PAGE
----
There are 118 seats in the Illinois House of Representatives. But before a single vote is cast on Election Day, nearly half of those seats will have been filled.
That’s because 54 candidates are running unopposed.
House members’ titles as “representatives” can ring hollow with so many voters having no real choice in the general election. And even in a die-hard blue or red district, losing the power to vote for the opposing party breeds apathy.
Of those 54 free passes, 42 are going to Democrats. Some of the blame falls on the Illinois Republican Party for failing to put warm bodies on the ballot in those districts. And they almost certainly pay the price for it, as any Republican House candidate would likely boost turnout for the top of the ticket.
The Illinois Senate is even less competitive than the House this year. Among 39 races, voters have one name to choose from in 20 of them. Fourteen of the 20 candidates running unopposed are Democrats.
More than anything else, these numbers on politically “safe” districts drive home the problem with partisan mapmaking.
In Illinois, politicians draw the legislative map every 10 years. Here’s how it works:
Both the House and Senate must approve a map, which the governor may then veto or sign into law. If state lawmakers can’t get a map to the finish line, party leadership appoints an eight-member committee to hash things out. If the committee can’t agree on a map, the secretary of state appoints a tiebreaking ninth partisan by random chance. Whichever party wins the lottery for the ninth seat then draws the map.
House Speaker Mike Madigan has drawn Illinois’ legislative maps for three of the past four decades. Notably, a three-member panel of federal judges forced changes to the first map Madigan drew following the 1980 census, after they found it unfairly weakened the voting strength of black and Hispanic Illinoisans.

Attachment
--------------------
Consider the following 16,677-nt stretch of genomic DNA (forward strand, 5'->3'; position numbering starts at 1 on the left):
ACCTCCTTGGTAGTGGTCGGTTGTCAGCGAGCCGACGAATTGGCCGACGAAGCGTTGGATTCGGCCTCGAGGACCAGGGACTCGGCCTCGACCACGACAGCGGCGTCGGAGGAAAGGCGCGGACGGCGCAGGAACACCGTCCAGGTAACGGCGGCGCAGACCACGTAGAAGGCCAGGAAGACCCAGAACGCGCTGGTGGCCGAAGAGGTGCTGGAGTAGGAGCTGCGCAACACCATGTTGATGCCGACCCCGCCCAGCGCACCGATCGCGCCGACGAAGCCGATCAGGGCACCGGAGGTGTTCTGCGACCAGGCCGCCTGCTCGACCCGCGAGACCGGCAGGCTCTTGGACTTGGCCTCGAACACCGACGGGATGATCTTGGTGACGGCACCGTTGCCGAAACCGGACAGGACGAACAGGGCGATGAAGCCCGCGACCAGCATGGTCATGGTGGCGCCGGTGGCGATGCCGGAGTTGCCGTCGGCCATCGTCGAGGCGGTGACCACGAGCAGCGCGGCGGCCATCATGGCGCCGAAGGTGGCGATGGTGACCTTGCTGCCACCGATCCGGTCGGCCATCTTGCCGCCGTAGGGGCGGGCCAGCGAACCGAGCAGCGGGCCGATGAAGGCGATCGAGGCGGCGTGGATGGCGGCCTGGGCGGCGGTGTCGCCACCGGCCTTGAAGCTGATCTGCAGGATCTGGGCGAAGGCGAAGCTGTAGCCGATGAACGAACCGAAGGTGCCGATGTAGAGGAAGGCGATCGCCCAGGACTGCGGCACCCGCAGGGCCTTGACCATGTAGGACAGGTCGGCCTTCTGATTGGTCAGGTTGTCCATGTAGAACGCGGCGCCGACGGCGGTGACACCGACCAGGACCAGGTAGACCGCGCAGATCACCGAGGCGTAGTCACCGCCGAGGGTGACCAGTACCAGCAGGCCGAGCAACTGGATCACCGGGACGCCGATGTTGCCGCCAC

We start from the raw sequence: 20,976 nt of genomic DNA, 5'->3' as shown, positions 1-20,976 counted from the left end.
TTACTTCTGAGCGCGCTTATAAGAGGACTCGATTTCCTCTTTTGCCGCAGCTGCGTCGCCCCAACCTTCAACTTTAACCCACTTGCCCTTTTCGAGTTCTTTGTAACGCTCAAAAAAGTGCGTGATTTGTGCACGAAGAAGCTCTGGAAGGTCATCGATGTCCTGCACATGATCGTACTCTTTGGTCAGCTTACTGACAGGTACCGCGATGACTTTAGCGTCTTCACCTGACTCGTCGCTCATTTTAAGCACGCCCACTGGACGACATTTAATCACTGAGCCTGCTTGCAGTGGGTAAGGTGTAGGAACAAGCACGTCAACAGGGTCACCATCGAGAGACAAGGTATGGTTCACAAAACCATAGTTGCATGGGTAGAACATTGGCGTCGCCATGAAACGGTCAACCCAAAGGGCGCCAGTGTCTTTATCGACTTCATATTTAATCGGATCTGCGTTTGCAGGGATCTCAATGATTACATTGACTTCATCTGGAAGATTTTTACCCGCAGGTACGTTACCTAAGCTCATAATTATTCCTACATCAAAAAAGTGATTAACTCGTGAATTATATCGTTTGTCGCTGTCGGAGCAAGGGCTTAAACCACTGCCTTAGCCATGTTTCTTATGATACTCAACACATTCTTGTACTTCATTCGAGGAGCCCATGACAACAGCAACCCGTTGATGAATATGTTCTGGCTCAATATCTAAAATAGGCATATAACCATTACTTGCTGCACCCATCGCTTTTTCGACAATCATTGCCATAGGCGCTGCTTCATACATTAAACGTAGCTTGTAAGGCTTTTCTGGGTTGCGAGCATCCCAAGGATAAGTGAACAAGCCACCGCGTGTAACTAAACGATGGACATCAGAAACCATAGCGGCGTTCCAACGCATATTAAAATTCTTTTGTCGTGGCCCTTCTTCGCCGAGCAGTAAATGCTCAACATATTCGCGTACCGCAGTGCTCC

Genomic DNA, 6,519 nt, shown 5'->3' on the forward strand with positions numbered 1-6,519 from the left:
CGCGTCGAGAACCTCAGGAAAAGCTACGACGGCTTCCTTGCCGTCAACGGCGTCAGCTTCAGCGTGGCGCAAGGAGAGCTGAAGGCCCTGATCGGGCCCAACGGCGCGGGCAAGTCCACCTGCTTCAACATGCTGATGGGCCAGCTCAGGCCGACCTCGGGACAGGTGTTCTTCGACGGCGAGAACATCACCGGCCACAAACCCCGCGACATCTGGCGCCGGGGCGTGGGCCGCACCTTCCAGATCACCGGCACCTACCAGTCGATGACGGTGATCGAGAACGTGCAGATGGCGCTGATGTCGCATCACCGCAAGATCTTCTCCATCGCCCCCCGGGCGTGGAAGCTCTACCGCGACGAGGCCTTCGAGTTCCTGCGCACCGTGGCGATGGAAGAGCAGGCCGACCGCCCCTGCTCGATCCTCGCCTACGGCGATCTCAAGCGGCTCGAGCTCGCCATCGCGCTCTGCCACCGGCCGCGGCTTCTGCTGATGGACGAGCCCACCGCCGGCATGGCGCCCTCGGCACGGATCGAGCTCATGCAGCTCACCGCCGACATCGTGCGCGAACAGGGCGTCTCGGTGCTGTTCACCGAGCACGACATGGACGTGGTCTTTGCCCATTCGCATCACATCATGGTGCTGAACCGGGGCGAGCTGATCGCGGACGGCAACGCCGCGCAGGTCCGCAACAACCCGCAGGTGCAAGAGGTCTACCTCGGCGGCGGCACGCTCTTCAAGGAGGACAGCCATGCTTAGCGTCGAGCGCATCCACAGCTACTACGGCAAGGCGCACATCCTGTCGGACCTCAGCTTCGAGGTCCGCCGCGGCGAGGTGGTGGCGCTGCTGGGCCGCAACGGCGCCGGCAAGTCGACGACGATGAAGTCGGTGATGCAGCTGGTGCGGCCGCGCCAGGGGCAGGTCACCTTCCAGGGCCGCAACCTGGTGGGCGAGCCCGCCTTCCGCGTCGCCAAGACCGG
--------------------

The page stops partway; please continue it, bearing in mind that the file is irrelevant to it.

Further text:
According to a Chicago Tribune editorial published in January 1982, that was the first time a court in a northern state had found the Democratic Party guilty of intentional discrimination against minorities.
The judges’ ruling, “held in effect that those who drew up the map – primarily [then] House Minority Leader Mike Madigan of Chicago and Martin Murphy, [Chicago] Mayor [Jane] Byrne’s planning commissioner – deliberately designed it to keep black and Hispanic representation low,” the editorial board wrote.
“No defeat in court could have left the Democrats with such an inglorious black eye …”
Nearly 40 years later, the mapmaking process remains the same. And that means whoever becomes the next governor will have a key role to play in mapmaking after the 2020 census.
If J.B. Pritzker wins the governor’s race and the House and Senate remain under Democratic control, Pritzker will have to decide whether to approve a partisan map drawn by his own party come 2021 or demand a more independent process.
Gov. Bruce Rauner would face the same choice if he wins and Republicans take over the General Assembly.
Either man, if elected, must fight to get politicians out of the cartography game.
More Illinoisans deserve a say on who their communities send to Springfield.
Austin Berg is a writer for the Illinois Policy Institute. He wrote this column for the Illinois News Network. Austin can be reached at email@example.com.
November 1, 2018 at 11:38AM